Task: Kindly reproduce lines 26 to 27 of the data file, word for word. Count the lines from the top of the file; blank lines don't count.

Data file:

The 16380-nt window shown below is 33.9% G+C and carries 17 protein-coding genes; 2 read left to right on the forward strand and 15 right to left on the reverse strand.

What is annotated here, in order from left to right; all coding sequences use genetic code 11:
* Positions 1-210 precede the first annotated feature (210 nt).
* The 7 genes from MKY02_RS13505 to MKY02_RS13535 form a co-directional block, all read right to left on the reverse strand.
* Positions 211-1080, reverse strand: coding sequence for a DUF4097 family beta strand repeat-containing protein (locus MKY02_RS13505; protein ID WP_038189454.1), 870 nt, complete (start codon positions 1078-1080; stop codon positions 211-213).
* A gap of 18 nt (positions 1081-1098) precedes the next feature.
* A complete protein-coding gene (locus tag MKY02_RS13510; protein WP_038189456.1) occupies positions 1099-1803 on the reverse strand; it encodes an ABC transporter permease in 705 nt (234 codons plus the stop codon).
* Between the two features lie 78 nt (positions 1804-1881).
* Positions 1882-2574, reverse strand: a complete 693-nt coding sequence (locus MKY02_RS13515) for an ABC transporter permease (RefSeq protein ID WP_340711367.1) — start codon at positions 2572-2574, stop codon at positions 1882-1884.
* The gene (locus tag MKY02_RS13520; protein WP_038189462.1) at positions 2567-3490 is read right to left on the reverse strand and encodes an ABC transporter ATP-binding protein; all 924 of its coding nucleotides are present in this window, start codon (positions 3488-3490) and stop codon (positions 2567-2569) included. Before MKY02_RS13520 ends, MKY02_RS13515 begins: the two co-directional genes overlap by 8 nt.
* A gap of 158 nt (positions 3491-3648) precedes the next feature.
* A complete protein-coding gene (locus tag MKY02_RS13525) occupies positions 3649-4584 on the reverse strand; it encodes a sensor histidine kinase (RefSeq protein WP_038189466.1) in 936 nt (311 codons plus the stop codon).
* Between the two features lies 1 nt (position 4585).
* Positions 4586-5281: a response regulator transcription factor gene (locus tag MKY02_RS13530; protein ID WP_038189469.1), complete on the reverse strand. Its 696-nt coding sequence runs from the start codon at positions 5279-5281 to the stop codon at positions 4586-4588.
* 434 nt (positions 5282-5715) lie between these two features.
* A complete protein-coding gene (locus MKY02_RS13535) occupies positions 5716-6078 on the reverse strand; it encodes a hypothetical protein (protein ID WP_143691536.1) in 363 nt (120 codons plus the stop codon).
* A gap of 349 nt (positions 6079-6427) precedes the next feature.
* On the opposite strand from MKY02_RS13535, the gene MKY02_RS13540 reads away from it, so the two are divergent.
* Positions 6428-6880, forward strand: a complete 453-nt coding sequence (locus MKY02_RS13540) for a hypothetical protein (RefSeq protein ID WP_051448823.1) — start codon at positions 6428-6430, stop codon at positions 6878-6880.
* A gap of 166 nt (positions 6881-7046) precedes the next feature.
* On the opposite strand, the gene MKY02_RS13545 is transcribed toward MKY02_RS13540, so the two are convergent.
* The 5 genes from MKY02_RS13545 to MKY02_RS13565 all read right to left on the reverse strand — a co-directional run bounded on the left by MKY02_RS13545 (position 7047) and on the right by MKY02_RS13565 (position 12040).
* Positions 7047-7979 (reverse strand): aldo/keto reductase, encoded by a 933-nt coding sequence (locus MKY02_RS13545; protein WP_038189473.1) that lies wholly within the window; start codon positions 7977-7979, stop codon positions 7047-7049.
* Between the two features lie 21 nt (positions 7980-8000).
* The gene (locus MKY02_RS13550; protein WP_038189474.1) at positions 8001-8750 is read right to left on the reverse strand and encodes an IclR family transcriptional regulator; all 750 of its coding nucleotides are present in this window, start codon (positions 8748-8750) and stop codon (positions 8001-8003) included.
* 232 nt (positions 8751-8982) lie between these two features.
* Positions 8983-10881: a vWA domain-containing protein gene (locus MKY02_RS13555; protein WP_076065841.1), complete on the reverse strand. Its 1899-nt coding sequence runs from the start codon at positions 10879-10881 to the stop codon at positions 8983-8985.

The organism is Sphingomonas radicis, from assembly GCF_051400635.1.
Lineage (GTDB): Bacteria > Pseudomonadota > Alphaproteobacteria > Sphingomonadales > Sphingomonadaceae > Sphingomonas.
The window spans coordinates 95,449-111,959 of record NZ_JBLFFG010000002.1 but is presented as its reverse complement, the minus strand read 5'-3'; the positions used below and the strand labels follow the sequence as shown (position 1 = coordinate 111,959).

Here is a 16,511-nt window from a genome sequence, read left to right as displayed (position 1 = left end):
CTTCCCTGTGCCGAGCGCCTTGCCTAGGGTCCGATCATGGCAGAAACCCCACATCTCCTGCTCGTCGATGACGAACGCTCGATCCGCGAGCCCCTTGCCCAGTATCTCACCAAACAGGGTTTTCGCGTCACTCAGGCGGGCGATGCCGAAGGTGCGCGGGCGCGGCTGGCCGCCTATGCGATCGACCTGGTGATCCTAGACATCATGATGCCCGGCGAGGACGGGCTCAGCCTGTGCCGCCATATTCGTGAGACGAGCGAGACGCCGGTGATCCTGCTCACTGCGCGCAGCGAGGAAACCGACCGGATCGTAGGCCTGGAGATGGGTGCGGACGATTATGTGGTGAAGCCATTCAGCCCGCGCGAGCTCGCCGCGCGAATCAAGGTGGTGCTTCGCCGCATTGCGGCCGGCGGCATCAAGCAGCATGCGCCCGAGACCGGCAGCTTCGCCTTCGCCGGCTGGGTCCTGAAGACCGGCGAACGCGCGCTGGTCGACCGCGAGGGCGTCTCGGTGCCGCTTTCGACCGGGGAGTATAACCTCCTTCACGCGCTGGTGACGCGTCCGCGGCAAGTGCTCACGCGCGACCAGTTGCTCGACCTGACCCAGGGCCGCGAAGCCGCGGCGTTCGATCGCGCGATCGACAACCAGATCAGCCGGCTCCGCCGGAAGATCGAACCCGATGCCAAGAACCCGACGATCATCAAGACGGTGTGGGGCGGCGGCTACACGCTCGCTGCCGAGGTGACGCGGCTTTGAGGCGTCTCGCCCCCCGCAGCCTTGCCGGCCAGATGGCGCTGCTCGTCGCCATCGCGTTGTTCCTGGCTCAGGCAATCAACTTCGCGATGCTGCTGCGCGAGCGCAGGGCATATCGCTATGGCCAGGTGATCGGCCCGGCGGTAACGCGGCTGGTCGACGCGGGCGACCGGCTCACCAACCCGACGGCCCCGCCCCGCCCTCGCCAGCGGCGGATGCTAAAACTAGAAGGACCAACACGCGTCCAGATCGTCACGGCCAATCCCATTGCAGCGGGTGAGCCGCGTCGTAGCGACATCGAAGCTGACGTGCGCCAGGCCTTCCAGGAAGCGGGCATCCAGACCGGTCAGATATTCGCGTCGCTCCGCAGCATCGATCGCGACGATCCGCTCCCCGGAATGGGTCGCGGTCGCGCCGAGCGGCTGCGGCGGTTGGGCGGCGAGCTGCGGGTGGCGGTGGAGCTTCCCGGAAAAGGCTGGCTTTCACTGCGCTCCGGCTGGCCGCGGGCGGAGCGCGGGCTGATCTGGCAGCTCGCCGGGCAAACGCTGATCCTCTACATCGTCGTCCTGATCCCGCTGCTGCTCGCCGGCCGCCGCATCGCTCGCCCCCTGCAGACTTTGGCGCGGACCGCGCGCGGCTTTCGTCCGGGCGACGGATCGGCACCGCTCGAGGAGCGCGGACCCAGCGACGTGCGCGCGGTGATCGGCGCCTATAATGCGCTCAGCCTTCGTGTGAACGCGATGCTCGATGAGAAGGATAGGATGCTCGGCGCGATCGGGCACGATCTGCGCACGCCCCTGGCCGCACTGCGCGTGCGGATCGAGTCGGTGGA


* 232 nt (positions 8751-8982) lie between these two features.
* Positions 8983-10881: a vWA domain-containing protein gene (locus MKY02_RS13555; protein WP_076065841.1), complete on the reverse strand. Its 1899-nt coding sequence runs from the start codon at positions 10879-10881 to the stop codon at positions 8983-8985.